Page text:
Liverpool Sound and Vision Rating 7/10
Cast: Emily Watson, Ben Chaplin, Mark Bonnar, Susan Lynch, Olivia Vinall, Stephen Elder, Jack Hamilton, Syreeta Kumar, Assad Zaman, Kezia Burrows, Steffan Rhodri, Adeel Akhtar, Rhashan Stone, Lydia Leonard, Nick Sampson, Frances Tomelty, Laure Stockley, Sebastian Armesto, Denise Gough, Adrian Lukis.
The problem with putting on a drama on the television, no matter how well intentioned, is that in some respects the pace of the script feels disjointed, it can either be too fast and therefore lose the viewer’s attention by being overly complicated or too slow and then being the type of programme in which the person enduring the ongoing situation is forced to believe that many of the scenes or characters could have been cut or not bothered with at all.
That is the issue facing Apple Tree Yard, a well intentioned drama based upon the book by Louise Doughty and one that with a cast such as Emily Watson, Ben Chaplin, Adeel Akhtar and Mark Bonnar gracing its cavernous yarn should have been quite simply a moment of terrific storytelling, instead what the producers and the director have fallen into is the trap faced by many modern films, one that concentrates the viewer’s mind upon the almost abundant and seemingly rampant sex that comes with any affair of the heart.
Yes sex is needed to set the scene, to lay down the ground rules of the ensuing engagement to come but it also acts as detraction to the story; it only serves to add excess flesh, an overbearing of weight to what could be a lean and well preserved piece of television. Sex in this case only serves as a turn off, the pleasure of such entanglements is met with a curious middle class eye on the world and whilst the absolute horror inflicted upon Dr. Yvonne Carmichael, played with a sense of wonderful anguish by Emily Watson, by Stephen Elder’s George Selway, the moments of treachery between the two protagonists are given a glow of over exaggerated warmth which is at times unsettling and slightly nauseating.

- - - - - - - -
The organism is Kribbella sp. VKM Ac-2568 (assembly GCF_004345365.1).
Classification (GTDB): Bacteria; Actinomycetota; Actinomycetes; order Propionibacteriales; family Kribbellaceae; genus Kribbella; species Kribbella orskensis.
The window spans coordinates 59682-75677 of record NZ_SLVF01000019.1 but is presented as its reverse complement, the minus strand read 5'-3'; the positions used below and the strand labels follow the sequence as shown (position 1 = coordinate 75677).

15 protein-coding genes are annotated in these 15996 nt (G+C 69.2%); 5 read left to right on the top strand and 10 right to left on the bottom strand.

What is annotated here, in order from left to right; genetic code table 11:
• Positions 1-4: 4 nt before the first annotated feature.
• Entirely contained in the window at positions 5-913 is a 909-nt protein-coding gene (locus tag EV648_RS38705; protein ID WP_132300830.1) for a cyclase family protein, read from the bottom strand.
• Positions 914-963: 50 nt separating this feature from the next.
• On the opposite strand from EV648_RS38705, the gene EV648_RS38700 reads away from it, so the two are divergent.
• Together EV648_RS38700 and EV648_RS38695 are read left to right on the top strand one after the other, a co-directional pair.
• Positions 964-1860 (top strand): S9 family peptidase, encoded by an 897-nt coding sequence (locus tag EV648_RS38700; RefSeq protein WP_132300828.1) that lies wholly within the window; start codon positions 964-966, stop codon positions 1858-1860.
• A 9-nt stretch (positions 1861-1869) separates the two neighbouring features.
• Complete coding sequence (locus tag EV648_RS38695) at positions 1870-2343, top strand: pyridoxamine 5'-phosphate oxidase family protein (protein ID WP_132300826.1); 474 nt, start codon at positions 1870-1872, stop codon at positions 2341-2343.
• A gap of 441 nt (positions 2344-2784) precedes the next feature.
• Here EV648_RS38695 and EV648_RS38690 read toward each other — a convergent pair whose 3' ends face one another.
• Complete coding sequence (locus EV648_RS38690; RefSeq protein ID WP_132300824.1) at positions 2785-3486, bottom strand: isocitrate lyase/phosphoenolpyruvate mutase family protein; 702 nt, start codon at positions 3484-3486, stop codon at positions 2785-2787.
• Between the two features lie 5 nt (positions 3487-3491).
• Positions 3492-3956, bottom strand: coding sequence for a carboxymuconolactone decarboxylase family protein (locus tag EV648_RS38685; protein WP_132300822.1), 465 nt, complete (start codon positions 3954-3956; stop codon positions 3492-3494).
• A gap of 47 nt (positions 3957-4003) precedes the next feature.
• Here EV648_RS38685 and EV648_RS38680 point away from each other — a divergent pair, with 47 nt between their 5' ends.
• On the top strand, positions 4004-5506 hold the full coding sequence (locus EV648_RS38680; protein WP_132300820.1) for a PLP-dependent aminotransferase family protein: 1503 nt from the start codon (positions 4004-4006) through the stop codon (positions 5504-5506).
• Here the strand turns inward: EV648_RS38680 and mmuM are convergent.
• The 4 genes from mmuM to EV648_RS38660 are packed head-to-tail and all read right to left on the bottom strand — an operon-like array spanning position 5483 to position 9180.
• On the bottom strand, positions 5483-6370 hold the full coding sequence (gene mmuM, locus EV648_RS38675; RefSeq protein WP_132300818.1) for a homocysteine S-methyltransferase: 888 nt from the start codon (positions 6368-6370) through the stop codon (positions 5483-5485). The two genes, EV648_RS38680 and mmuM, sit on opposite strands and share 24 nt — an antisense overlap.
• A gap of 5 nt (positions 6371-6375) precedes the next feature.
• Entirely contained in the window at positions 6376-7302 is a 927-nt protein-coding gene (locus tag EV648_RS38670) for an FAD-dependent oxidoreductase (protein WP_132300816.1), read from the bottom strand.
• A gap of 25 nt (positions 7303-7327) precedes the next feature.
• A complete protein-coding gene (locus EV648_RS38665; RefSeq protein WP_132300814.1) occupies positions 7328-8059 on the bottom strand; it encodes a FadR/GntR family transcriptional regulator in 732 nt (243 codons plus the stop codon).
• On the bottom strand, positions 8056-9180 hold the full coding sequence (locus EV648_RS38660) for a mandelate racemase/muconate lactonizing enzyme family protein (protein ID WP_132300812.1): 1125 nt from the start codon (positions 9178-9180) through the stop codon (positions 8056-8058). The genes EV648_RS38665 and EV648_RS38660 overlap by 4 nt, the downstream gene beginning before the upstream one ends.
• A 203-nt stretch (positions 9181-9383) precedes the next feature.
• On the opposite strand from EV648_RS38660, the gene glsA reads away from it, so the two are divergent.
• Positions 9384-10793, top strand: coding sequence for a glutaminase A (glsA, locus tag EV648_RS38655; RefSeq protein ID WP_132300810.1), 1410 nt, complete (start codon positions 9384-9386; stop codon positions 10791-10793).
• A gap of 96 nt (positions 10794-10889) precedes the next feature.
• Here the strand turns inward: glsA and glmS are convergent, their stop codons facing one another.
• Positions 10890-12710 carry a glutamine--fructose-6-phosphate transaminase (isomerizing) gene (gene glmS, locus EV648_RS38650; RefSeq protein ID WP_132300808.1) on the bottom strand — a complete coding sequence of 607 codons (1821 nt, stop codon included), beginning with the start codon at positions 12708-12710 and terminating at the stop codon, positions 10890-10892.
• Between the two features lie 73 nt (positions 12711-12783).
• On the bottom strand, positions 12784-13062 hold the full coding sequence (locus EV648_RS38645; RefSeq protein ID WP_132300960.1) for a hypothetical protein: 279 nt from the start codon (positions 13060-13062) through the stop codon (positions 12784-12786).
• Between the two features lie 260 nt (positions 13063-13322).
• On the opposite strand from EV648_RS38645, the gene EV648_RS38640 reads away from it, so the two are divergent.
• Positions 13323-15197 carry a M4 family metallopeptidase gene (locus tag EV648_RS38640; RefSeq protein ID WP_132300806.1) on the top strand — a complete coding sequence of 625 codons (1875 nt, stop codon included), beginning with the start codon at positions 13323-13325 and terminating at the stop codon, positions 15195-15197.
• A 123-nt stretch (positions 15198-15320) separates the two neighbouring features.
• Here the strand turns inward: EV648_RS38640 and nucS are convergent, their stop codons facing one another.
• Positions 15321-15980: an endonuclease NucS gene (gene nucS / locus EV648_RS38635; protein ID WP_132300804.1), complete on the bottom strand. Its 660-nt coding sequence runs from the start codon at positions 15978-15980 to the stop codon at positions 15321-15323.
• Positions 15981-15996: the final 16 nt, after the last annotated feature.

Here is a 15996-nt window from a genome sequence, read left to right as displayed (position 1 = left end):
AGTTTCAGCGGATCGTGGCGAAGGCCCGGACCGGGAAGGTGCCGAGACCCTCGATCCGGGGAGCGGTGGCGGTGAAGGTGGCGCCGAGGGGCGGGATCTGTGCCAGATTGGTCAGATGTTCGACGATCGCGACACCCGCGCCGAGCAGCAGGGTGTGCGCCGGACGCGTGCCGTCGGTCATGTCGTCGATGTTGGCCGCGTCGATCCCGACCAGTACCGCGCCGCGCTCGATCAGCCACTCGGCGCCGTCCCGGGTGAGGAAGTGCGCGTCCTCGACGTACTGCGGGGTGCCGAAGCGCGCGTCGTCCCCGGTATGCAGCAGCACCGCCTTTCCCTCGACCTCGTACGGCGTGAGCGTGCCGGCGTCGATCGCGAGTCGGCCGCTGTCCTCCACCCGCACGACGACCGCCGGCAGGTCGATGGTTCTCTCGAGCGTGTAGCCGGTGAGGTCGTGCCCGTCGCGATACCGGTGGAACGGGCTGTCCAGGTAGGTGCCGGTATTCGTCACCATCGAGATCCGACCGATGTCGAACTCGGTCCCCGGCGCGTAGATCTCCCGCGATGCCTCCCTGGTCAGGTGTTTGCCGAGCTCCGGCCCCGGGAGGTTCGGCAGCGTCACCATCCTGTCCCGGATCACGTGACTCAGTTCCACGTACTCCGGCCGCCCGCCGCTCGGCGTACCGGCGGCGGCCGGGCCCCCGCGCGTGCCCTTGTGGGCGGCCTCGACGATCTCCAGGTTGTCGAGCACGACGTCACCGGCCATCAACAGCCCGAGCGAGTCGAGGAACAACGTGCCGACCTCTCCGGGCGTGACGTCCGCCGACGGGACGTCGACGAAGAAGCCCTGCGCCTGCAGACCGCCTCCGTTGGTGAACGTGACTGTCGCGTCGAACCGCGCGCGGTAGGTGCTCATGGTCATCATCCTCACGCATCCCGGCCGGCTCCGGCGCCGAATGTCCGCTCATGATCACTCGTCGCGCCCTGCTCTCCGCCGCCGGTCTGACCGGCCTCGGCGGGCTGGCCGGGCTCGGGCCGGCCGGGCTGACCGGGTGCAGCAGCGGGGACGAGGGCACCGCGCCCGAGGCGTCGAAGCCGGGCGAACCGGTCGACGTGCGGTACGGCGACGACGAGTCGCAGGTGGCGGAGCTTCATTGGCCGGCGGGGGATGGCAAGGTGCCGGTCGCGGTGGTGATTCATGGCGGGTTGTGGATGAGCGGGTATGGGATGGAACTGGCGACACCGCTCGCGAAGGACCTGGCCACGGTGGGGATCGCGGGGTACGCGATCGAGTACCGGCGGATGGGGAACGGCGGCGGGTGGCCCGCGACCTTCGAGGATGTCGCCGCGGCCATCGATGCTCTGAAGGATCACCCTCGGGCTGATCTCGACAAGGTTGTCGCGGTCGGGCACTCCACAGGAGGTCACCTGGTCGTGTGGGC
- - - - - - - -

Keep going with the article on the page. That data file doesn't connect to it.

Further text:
The court room scenes also feel contrived, the fact that both Dr. Carmichael and Mark Costley, played by Ben Chaplin are in the dock together with no sense of barrier between them, even though the defence is one of mental detachment, is again a step too far to believe in seriously.
The four part series could have quite easily been wrapped up in two or three episodes and apart from some great acting by Ms. Watson and Mark Bonnar, the story was left as a little bereft of a proper motor to keep the story ticking along at a more natural pace; one that in reality might have been better served by cinema having had the honour of showing.
Ian D. Hall